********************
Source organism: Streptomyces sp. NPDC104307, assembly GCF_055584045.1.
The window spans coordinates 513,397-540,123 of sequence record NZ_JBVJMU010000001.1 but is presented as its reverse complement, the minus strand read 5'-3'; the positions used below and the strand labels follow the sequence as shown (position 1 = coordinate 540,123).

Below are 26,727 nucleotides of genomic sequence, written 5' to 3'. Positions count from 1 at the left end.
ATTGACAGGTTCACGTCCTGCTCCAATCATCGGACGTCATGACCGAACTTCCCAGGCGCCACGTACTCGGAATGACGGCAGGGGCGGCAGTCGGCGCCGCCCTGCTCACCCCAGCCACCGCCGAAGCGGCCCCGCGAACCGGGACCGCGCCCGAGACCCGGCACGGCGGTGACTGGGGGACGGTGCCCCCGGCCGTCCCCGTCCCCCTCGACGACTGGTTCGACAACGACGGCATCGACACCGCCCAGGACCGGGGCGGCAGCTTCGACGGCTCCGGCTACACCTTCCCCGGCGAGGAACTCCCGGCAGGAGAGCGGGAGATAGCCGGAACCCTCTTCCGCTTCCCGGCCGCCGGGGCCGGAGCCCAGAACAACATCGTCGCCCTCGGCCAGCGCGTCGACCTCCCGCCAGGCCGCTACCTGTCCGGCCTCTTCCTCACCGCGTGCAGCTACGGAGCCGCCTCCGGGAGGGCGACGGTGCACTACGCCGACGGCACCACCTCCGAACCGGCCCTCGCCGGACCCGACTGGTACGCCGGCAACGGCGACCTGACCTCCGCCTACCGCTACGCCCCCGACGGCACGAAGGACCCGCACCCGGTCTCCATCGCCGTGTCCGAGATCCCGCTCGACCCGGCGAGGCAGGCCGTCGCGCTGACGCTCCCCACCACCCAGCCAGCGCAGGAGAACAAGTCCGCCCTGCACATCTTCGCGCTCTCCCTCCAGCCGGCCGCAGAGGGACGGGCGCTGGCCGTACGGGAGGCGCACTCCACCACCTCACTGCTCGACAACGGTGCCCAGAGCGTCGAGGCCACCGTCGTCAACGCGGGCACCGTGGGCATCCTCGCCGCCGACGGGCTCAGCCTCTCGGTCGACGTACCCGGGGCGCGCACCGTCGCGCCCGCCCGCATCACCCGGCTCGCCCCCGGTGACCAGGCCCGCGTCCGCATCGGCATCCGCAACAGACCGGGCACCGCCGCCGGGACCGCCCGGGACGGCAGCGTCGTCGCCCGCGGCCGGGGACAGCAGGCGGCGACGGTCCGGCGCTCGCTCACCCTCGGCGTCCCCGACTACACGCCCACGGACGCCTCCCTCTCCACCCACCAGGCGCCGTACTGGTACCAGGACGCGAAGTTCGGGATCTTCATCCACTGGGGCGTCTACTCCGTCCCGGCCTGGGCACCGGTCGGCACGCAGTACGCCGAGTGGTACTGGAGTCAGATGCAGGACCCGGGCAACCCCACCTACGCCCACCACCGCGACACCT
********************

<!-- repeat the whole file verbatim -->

Source organism: Streptomyces sp. NPDC104307, assembly GCF_055584045.1.
The window spans coordinates 513,397-540,123 of sequence record NZ_JBVJMU010000001.1 but is presented as its reverse complement, the minus strand read 5'-3'; the positions used below and the strand labels follow the sequence as shown (position 1 = coordinate 540,123).

Below are 26,727 nucleotides of genomic sequence, written 5' to 3'. Positions count from 1 at the left end.
ATTGACAGGTTCACGTCCTGCTCCAATCATCGGACGTCATGACCGAACTTCCCAGGCGCCACGTACTCGGAATGACGGCAGGGGCGGCAGTCGGCGCCGCCCTGCTCACCCCAGCCACCGCCGAAGCGGCCCCGCGAACCGGGACCGCGCCCGAGACCCGGCACGGCGGTGACTGGGGGACGGTGCCCCCGGCCGTCCCCGTCCCCCTCGACGACTGGTTCGACAACGACGGCATCGACACCGCCCAGGACCGGGGCGGCAGCTTCGACGGCTCCGGCTACACCTTCCCCGGCGAGGAACTCCCGGCAGGAGAGCGGGAGATAGCCGGAACCCTCTTCCGCTTCCCGGCCGCCGGGGCCGGAGCCCAGAACAACATCGTCGCCCTCGGCCAGCGCGTCGACCTCCCGCCAGGCCGCTACCTGTCCGGCCTCTTCCTCACCGCGTGCAGCTACGGAGCCGCCTCCGGGAGGGCGACGGTGCACTACGCCGACGGCACCACCTCCGAACCGGCCCTCGCCGGACCCGACTGGTACGCCGGCAACGGCGACCTGACCTCCGCCTACCGCTACGCCCCCGACGGCACGAAGGACCCGCACCCGGTCTCCATCGCCGTGTCCGAGATCCCGCTCGACCCGGCGAGGCAGGCCGTCGCGCTGACGCTCCCCACCACCCAGCCAGCGCAGGAGAACAAGTCCGCCCTGCACATCTTCGCGCTCTCCCTCCAGCCGGCCGCAGAGGGACGGGCGCTGGCCGTACGGGAGGCGCACTCCACCACCTCACTGCTCGACAACGGTGCCCAGAGCGTCGAGGCCACCGTCGTCAACGCGGGCACCGTGGGCATCCTCGCCGCCGACGGGCTCAGCCTCTCGGTCGACGTACCCGGGGCGCGCACCGTCGCGCCCGCCCGCATCACCCGGCTCGCCCCCGGTGACCAGGCCCGCGTCCGCATCGGCATCCGCAACAGACCGGGCACCGCCGCCGGGACCGCCCGGGACGGCAGCGTCGTCGCCCGCGGCCGGGGACAGCAGGCGGCGACGGTCCGGCGCTCGCTCACCCTCGGCGTCCCCGACTACACGCCCACGGACGCCTCCCTCTCCACCCACCAGGCGCCGTACTGGTACCAGGACGCGAAGTTCGGGATCTTCATCCACTGGGGCGTCTACTCCGTCCCGGCCTGGGCACCGGTCGGCACGCAGTACGCCGAGTGGTACTGGAGTCAGATGCAGGACCCGGGCAACCCCACCTACGCCCACCACCGCGACACCT